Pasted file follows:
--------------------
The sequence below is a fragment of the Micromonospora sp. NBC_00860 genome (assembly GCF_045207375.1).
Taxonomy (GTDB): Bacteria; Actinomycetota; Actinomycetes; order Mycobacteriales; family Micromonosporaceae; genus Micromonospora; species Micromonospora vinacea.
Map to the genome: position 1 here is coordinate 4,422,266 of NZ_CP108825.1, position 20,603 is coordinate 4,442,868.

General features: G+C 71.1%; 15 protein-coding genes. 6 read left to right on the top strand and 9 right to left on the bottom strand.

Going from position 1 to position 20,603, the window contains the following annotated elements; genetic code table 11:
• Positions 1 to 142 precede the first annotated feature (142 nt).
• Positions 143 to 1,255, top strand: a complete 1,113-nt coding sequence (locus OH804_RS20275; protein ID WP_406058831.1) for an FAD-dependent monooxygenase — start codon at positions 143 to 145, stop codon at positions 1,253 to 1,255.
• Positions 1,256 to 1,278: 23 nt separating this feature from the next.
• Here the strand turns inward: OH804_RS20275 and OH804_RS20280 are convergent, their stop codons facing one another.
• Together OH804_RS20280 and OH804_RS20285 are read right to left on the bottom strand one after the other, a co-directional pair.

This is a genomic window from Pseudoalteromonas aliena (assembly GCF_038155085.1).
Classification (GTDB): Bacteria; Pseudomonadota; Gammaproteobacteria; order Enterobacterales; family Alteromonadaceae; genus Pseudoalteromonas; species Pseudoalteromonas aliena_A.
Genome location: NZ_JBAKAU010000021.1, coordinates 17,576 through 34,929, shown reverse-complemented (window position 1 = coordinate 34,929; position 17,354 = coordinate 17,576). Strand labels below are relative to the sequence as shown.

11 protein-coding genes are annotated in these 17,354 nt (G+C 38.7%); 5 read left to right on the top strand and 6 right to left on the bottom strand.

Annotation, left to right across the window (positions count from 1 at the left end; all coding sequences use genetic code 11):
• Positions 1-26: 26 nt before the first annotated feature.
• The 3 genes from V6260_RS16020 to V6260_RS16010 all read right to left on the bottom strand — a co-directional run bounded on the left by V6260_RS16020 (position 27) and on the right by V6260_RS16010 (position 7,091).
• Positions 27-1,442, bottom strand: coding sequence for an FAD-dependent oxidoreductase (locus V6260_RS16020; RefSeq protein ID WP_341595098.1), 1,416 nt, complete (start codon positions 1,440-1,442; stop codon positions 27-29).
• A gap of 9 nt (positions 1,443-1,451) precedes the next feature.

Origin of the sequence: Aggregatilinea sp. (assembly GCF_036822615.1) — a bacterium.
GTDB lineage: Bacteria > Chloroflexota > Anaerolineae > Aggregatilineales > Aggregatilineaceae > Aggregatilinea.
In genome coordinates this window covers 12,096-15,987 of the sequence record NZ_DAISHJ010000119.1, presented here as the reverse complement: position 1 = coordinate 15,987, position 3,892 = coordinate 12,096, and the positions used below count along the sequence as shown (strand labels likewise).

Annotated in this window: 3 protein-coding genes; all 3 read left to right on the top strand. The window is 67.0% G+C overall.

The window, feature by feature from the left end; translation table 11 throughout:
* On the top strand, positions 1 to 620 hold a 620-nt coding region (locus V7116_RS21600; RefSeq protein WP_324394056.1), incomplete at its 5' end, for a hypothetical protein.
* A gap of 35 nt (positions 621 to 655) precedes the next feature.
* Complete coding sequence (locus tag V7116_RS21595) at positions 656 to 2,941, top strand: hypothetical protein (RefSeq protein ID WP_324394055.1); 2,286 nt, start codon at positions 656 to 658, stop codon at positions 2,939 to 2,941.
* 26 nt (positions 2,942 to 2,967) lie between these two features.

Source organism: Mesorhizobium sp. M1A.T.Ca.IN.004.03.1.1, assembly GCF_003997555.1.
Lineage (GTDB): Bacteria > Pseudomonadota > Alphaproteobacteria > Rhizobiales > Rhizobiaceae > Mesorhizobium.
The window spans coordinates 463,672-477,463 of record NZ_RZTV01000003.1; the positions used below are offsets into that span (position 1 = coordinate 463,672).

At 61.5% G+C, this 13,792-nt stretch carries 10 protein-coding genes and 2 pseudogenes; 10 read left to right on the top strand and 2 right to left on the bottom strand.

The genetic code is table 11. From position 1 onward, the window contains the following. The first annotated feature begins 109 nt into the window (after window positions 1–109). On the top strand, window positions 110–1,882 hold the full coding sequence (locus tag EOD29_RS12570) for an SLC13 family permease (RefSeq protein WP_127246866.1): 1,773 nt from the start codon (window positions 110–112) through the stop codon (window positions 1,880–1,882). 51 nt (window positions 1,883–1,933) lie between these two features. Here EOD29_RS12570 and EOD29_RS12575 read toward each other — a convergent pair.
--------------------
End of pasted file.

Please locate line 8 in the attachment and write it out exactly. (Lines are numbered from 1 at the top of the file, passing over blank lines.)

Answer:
• Positions 1,256 to 1,278: 23 nt separating this feature from the next.